Although there is always some histamine in your body, a mosquito bite (for example) causes your body to release more histamine in the area of the bite, making your skin red and itchy. In extreme cases, histamine levels in someone who is allergic to a bee sting or a particular food like peanuts can be elevated so high that it causes anaphylactic shock and possibly death.
Adrenaline (Epinephrine) is the only chemical that can quickly eliminate histamine in a person. So called "antihistamines" like Benadryl only work to block some of your body's histamine receptors (relieving some histamine related symptoms), they do not remove histamine.
For three days prior to the test, avoid ingesting foods that increase histamine levels (particularly cheeses and sauerkraut). A blood sample or urine sample will be taken and then analyzed.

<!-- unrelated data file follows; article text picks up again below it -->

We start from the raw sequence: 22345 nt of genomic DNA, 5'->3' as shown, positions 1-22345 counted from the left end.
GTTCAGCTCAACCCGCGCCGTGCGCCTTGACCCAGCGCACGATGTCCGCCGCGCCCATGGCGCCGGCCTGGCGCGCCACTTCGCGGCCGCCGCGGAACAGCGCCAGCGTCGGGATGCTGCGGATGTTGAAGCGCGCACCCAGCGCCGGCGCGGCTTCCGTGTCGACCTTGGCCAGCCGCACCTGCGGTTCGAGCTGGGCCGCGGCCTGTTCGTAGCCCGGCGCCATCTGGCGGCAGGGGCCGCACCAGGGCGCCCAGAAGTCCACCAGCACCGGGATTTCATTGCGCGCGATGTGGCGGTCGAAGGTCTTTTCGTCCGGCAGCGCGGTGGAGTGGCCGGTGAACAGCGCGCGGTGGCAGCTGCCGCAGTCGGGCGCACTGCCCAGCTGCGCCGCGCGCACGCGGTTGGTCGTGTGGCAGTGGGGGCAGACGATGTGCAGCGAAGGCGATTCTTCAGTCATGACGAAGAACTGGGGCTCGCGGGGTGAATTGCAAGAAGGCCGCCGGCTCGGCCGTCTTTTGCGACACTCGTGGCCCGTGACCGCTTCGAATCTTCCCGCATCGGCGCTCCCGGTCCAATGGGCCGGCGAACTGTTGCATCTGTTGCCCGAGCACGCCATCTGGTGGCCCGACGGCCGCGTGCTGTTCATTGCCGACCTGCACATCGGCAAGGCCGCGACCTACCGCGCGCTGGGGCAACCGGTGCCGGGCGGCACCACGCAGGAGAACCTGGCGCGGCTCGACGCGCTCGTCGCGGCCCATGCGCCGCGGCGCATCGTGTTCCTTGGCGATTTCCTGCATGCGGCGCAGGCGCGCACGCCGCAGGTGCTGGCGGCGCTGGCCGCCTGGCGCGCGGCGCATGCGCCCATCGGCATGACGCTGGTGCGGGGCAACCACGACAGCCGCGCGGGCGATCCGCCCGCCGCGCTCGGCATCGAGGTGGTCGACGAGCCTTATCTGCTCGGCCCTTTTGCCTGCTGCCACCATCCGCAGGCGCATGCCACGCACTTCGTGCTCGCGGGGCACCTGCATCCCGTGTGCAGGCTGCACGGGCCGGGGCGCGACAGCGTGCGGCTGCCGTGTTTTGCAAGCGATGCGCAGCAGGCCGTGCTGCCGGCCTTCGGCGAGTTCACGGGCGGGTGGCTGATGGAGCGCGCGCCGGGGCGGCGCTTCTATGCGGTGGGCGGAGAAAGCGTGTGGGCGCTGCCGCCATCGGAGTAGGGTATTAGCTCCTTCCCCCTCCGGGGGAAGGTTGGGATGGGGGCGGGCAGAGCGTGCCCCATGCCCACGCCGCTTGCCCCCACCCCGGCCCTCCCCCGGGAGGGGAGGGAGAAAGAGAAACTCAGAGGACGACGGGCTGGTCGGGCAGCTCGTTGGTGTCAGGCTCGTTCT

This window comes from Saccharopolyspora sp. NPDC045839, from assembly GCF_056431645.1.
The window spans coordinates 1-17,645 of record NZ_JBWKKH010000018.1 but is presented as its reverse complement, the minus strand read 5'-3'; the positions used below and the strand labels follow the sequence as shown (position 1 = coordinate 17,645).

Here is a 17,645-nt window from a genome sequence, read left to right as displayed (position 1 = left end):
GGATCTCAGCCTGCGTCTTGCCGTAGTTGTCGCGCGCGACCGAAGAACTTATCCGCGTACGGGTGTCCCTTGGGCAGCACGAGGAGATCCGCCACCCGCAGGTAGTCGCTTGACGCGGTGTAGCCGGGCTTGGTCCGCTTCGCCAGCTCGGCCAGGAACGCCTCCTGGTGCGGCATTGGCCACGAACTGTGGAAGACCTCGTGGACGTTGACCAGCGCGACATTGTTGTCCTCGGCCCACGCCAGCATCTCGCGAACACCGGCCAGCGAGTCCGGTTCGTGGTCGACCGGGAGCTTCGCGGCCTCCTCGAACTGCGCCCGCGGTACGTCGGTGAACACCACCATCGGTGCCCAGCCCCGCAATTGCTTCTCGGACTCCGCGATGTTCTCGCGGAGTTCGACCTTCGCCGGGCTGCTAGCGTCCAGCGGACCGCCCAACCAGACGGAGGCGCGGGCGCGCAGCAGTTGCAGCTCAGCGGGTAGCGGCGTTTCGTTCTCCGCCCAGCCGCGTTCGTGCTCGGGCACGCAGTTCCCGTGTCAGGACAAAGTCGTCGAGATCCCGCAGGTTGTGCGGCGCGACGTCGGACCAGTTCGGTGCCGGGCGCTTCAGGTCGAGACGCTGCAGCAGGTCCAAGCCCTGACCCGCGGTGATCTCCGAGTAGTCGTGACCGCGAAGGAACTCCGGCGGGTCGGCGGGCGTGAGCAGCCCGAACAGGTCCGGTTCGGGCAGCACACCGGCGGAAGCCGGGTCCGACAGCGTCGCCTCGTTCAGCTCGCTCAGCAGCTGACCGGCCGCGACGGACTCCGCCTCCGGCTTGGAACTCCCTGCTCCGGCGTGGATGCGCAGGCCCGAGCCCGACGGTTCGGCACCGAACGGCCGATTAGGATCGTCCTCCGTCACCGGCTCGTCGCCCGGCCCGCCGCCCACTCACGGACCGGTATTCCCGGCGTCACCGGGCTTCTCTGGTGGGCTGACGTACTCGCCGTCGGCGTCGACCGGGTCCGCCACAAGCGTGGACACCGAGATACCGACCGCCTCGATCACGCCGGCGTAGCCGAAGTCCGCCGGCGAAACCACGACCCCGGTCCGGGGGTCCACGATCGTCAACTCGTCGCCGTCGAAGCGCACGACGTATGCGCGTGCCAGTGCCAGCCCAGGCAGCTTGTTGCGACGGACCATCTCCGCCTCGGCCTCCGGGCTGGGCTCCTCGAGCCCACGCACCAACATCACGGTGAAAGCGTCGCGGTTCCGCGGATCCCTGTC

Histamine levels that are slightly elevated suggest that symptoms may be due to an allergic reaction, although the specific allergens can not be identified through this test. Extremely high levels may indicate mastocytosis, or possibly cancer. Note that false-positive and false-negative results are possible.
Depending on the results, further testing may be recommended. Possibilities are: skin tests, RAST, or challenge tests; biopsy and/or CT scan.
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